|Topic Review (Newest First)|
|03-20-2010 02:42 PM|
Allied Princess 36'
I just purchased an Allied Princess 36', so far I love everything about it. The reverse steering wheel with worm gear steering system is great and it really opens up the cockpit. 4'6" draft with 5000lbs of lead at the bottom makes her extremely stable at sea. plenty of storage, and she looks damn good. The price you can get this boat at is also unbeatable. Its a buyers market, make them an offer and they will accept.
|01-28-2010 07:32 AM|
The Cascade36 is interesting. ( I looked at a listing a few months ago) IIRC it has a rather large bowsprit.
The CapeDory36 (now the Robinhood36 I believe) is another I like the lines of and it sure seems like it would be a comfortable boat and still have some decent speed.
Hinckley 38 made my list also although it's not as pretty as the Pilot 35 or B40. Faster though!
Tartan37 of course.
And I'm surprised JEFFH hasn't chimed in here.
|01-27-2010 07:37 PM|
As far as the non-skeg rudders are concerned, wander around a boatyard and look at boats that are hauled out. In many cases the rudder and its post are holding the skeg on. If you shake a few you'll see where the strength comes from. If I was having a boat designed today it would be a spade rudder without a skeg. Built with suitable strength of course.
As far as the older Spencers, yes they are older but if well kept and upgraded that isn't always a problem.
I agree with the bowsprit comments as there are also anchoring issues to deal with and it's a lousy place to be when it's rough.
|01-27-2010 05:50 PM|
|3Reefs||All makes sense, Mitiempo. Only probs with Spencers is there seem to be few around, they can be very old -- even by standards of those of us hunting for old boats! -- and the cockpits look massive. But of course none of that need outweigh the many good points. Sabres seem to have a terrific build and reputation, though the old-fashioned salt in me has trouble getting used to that non-skeg-hung rudder. Is it a deal breaker or do I need to 'get with it'? The Southern Cross has good specs and seems right for the job. However, they have bowsprits, possibly not a deal breaker, but a bank balance breaker in marinas. Anyone else want to rank boats according to which will look after you best in a bad blow? What I can make out of Bristol 40s is that they certainly can cross oceans, but are not designed explicitly with that in mind. The enormous cockpits and absence of a bridge deck obviously come to mind. Of course that too can be rectified and would be worth rectifying if the hull/construction/stability etc amounted to a true blue ocean boat. The Valiant 40 has one major problem, at least for me, and that's cost. Valiant 37s.... maybe ideal?|
|01-27-2010 05:14 PM|
The Spencer 42 is essentially an enlarged Spencer 35. If you compare their numbers on Sail Calculator Pro v3.53 - 2000+ boats you'll find they are very close. These both predate the Valiant designs. The reason I put the Southern Cross and the Sabre farther down is that they can't all be first. The only boat on the list I am not exited about is the Bayfield, a design I have never liked the looks of, both above the water (bowsprit with trailboards) and below the water (keel a bit long).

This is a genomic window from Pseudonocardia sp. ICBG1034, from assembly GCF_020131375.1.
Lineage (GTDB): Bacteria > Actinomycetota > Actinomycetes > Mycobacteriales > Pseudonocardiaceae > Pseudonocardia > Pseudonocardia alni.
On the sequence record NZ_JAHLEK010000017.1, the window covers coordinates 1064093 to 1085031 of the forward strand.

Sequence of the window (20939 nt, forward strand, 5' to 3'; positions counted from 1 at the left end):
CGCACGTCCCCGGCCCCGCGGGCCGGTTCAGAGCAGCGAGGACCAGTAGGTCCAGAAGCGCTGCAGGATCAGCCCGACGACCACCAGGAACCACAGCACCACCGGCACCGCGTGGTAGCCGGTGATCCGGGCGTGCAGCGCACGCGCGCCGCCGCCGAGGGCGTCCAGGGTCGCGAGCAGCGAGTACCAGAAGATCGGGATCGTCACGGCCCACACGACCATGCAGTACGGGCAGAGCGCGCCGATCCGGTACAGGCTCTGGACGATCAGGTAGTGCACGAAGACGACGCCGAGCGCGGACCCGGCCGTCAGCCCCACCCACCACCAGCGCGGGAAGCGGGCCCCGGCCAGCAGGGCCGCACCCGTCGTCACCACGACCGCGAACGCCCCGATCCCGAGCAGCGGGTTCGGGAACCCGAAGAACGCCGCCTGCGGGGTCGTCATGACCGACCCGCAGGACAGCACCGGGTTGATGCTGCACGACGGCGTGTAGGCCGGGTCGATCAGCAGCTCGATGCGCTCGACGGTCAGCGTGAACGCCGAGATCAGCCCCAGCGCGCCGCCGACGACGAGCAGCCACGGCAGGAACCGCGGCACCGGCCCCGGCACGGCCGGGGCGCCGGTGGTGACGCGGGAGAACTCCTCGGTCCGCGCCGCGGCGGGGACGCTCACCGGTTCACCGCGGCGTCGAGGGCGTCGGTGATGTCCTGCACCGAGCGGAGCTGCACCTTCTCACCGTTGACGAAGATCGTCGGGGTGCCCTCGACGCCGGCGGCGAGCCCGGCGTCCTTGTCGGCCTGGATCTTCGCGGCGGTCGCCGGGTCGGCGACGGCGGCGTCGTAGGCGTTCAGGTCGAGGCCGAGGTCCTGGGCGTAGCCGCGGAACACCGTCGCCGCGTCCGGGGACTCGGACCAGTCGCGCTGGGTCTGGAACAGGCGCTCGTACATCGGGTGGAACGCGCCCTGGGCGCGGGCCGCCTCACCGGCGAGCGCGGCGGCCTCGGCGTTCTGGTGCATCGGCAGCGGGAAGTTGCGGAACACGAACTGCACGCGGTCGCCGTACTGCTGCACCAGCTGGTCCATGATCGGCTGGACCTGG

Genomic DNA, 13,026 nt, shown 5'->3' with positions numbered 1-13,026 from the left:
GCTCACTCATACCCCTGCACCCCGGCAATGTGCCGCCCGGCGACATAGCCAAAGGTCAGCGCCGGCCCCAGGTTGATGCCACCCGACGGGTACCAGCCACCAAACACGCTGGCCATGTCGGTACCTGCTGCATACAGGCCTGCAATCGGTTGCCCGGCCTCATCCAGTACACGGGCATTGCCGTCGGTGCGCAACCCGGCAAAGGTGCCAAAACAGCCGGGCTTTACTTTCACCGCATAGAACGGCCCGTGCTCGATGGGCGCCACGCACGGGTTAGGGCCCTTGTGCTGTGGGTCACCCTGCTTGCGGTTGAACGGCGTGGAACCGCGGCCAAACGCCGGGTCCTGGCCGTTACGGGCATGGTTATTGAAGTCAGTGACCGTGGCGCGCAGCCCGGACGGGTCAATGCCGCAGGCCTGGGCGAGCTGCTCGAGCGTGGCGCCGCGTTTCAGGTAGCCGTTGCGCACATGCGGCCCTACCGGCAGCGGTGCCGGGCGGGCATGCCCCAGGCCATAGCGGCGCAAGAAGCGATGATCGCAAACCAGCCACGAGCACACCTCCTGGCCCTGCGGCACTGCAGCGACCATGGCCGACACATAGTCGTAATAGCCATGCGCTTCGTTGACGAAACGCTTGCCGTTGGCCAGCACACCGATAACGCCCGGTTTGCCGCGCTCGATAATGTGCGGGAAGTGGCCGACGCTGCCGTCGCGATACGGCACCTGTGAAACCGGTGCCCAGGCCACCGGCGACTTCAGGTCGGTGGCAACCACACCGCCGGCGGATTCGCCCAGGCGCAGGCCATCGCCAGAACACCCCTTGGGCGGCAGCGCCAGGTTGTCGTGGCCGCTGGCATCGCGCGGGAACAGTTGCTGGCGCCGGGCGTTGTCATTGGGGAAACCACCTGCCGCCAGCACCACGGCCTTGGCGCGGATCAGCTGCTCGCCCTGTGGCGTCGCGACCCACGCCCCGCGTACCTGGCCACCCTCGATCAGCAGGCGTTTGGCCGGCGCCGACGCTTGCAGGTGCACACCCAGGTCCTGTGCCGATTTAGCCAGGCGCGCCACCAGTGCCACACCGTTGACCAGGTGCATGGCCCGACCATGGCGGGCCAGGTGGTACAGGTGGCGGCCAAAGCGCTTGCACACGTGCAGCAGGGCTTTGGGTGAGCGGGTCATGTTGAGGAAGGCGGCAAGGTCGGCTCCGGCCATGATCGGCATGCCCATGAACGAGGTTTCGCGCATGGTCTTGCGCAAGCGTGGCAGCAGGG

|01-27-2010 04:56 PM|
Mitiempo, thank you for that decisive looking reordering of my shortlist. can you shed a bit of light on your thoughts? The Valiants, given everything I've learned, seem to deserve the top spot. The V40 at least has successfully ventured into Southern Ocean passages. Everything seems to suggest the 37 is just a smaller version of the same fine boat. The Spencer 35 -- I know that has an amazing record of passagemaking, including the famous Hal Roth expeditions. But I have found little feedback on the 42. Is the 42 truly an equal but bigger version of 35 in this respect? How do you put Southern Cross and Sabre midway? They seem to have a lot of good points. Not the name recognition of PSC and Shannon to be sure. Any more feedback much appreciated.
|01-27-2010 04:32 PM|
|01-27-2010 04:30 PM|
Southern Cross 39
Wauquiez Pretorien 35
|01-27-2010 04:13 PM|
Ranking by seaworthiness
Hi, thanks Sailordave for seizing this thread by the horns. I started a new one doing the same thing. To avoid further confusion, would be great if everyone stuck to this one, since it's already kicked off.
But PLEASE can everyone stick to the idea of my original question:
NOT enter a general discussion about bluewater cruisers, but rank the shortlist of ocean boats I drew up and rank them ONLY for seaworthiness. NOT for beauty/livability/ etc. Just performance in the rough stuff, resistance to capsize, happiness in gale conditions, construction of hulls, rudders, etc.
Discussing beauty and comfort is so subjective. I'd really like if for once we focused on the single most important attribute of a true 'go anywhere' boat: ability to sail in all conditions.
|01-27-2010 02:31 PM|
The Spencer 35/42 are both long keel designs similar to the Alberg 37 and many others. Very solid boats many of which have crossed oceans and circumnavigated. The late Hal Roth's Whisper is a Spencer 35 and a neighbor is currently near the Horn in his 35. The Spencer 1330 is a more modern design with a long fin keel and a rudder on a substantial skeg. All were very well built. Here's the link to the owners group SYOG-index
Here are the profiles of the 35, 42, and 1330 There is a later version of the 35 with a shorter boom and a slightly taller mast and a squared off rudder.
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